Community Garden – a New Kind of Park and Recreation
The benefits of the Community Garden reach far beyond its 70 member households.
The Community Garden may not look like much from the road but get out of your car and take a stroll around. A maze of mini pocket gardens range in appearance from neat and orderly to wild and whimsical. We have turned a vacant, boring lot into a productive and pleasant place. I frequently encounter joggers, strollers, dog walkers and families. They like to cut through the garden. It is more entertaining and quieter than the sidewalk on the street. The paths mulched with wood chips are easier on the feet and shins. One family told me the garden is a destination for them, a place to walk to and a pleasant place to sit when they arrive.
Our gardeners represent a cross section of demographics, from a retired surgeon to a young family living in a small apartment. We even have a sous-chef from a world renowned Napa restaurant. Indeed, many of our members have embraced the Community Garden because it is in their own neighborhood - 10% of our members live within the neighborhood and walk or bike to the garden – and their involvement makes them even more engaged in their immediate community.
James B. lives at the Senior Housing at Trancas and Jefferson. He rides his 3 wheel bike to the garden. His plot contains flowering clematis vines, roses and hollyhocks as well as vegetables. He distributes his excess produce to other residents in the Senior Housing building. On warm evenings you will find him in his garden plot playing his bagpipes or violin.
Hermilo M. is there with his family. His toddler plays on the path while his parents tend the vegetables. The toddler (our next generation) benefits in so many ways; time with family, fresh air, exercise, exposure to nature and growing things, time away from a TV screen, improved nutrition.
Ignacio P. walks to the garden with his two teenage daughters. They like to sit and chat with their father while he works in his plot. I call that quality family time.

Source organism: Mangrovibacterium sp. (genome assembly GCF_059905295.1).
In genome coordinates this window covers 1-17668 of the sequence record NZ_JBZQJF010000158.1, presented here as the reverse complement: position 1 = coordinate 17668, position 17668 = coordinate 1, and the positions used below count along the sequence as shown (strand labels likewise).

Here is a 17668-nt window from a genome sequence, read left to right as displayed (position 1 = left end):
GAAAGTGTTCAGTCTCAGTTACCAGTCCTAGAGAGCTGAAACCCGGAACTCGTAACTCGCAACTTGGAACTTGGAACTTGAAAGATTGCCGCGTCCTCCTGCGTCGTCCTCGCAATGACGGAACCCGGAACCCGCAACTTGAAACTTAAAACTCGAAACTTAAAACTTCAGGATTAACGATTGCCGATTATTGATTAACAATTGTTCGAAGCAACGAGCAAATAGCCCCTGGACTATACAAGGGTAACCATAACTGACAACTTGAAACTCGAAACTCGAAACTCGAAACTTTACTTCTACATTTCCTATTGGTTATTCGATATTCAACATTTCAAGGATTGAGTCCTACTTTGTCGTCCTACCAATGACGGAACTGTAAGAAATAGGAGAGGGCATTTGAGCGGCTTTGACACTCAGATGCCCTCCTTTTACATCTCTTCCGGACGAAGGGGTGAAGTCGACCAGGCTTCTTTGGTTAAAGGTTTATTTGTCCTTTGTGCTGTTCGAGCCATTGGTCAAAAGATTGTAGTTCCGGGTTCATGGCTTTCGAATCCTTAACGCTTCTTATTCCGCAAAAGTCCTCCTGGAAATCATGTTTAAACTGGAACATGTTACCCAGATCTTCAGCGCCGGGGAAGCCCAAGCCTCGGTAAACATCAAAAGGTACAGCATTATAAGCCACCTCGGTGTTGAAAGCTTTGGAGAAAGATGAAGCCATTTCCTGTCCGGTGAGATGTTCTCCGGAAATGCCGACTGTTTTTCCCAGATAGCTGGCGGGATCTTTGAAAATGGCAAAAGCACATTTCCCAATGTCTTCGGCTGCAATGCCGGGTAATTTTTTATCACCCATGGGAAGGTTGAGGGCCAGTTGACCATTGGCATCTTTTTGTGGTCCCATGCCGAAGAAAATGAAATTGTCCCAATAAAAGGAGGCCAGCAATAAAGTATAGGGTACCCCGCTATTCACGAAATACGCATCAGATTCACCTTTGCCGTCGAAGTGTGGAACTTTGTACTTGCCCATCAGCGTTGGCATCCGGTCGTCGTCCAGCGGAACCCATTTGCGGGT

Jenny and Kevin of Platypus Tours use the garden as a team building activity for their employees.
Benoit M. is from France where the tradition of community gardens is so strong, a plot will stay in a family from generation to generation.
A group of Napa Cando Volunteers maintain several plots for the production of fresh produce exclusively for the Napa Food Bank. So much better than the usual selection of low nutrition, processed food with a chemical shelf life of 10 years normally available to low income families.
The Napa Community Garden Association is also feeling the squeeze from the increasing number of high density, infill housing projects in Napa. Vacant land like we currently occupy is not readily available within the city. Our founders had the foresight to install the infrastructure for drip irrigation throughout the garden, a huge asset in this drought prone state of California. We do not have the money or resources necessary to rebuild the infrastructure needed in a new location every 8 years.
We are looking to the public land use (parks) to establish a new form of park and recreation in Napa. We do not require concrete or asphalt. We do not use chemical fertilizers or pesticides that poison the environment. Our garden is filled with birds, bees, butterflies, flowers and a patchwork of great gardening ideas that can be enjoyed by everyone.